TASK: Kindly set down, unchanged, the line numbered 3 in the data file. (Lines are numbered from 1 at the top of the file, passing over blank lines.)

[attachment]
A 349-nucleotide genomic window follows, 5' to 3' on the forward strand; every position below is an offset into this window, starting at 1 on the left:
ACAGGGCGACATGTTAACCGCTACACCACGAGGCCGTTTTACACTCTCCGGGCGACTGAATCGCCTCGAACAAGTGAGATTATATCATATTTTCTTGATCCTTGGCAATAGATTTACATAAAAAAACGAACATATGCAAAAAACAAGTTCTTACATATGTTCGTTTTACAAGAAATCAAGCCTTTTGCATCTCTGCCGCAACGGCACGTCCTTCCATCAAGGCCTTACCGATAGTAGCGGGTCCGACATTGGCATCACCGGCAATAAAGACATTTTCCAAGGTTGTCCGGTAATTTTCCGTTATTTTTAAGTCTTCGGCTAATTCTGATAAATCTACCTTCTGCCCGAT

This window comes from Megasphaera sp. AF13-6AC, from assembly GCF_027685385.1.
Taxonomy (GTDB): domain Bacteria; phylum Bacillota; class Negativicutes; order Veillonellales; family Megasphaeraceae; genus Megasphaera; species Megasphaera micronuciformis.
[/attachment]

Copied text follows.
This window comes from Megasphaera sp. AF13-6AC, from assembly GCF_027685385.1.